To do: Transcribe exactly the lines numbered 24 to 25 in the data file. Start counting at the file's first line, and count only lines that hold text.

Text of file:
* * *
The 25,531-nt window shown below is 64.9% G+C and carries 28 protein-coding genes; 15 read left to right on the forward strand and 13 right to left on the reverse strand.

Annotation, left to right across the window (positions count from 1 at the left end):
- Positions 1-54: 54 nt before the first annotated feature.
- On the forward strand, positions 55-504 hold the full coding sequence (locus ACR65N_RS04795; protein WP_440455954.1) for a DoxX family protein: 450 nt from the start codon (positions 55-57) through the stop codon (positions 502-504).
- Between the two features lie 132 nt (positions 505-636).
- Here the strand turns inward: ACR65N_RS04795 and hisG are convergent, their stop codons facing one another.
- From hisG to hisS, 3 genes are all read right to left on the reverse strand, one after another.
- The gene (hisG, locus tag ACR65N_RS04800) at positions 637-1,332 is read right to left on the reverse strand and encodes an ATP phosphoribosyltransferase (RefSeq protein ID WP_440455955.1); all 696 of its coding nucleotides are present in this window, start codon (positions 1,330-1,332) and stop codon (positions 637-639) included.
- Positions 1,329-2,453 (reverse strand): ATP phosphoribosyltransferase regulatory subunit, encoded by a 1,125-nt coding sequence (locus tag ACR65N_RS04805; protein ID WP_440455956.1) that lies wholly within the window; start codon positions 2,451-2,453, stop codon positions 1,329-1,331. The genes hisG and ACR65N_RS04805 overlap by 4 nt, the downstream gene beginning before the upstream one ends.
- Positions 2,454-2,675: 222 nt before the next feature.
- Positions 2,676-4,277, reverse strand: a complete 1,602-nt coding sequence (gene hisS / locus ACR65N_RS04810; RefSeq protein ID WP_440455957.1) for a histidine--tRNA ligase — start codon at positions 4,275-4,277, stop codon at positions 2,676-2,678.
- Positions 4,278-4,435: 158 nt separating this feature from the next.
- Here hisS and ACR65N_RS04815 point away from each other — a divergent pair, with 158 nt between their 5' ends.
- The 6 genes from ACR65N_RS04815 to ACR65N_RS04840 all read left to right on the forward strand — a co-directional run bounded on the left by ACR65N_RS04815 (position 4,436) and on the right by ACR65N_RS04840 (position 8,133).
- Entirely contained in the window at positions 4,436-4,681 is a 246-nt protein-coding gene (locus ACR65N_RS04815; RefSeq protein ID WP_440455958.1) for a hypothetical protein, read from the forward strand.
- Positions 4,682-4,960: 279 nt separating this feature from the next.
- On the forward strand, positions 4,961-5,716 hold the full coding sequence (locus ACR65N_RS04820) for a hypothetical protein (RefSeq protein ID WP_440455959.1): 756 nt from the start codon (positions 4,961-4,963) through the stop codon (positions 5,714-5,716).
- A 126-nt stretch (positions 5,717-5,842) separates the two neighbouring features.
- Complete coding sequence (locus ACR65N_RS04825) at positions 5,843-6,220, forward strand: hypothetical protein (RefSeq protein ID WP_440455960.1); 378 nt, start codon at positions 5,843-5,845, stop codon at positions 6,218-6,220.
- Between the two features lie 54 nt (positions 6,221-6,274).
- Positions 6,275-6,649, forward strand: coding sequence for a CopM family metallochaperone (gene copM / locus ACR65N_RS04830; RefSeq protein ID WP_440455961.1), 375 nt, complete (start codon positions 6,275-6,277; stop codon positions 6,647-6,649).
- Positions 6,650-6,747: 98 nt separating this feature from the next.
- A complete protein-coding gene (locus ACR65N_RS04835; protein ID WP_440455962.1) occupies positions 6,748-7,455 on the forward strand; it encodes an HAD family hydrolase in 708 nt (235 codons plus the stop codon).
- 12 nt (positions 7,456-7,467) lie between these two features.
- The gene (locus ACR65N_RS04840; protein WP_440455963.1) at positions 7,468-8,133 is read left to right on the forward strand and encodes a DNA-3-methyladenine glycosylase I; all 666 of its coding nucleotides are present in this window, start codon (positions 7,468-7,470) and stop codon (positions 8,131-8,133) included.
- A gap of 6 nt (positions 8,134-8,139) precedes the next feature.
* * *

- 12 nt (positions 7,456-7,467) lie between these two features.
- The gene (locus ACR65N_RS04840; protein WP_440455963.1) at positions 7,468-8,133 is read left to right on the forward strand and encodes a DNA-3-methyladenine glycosylase I; all 666 of its coding nucleotides are present in this window, start codon (positions 7,468-7,470) and stop codon (positions 8,131-8,133) included.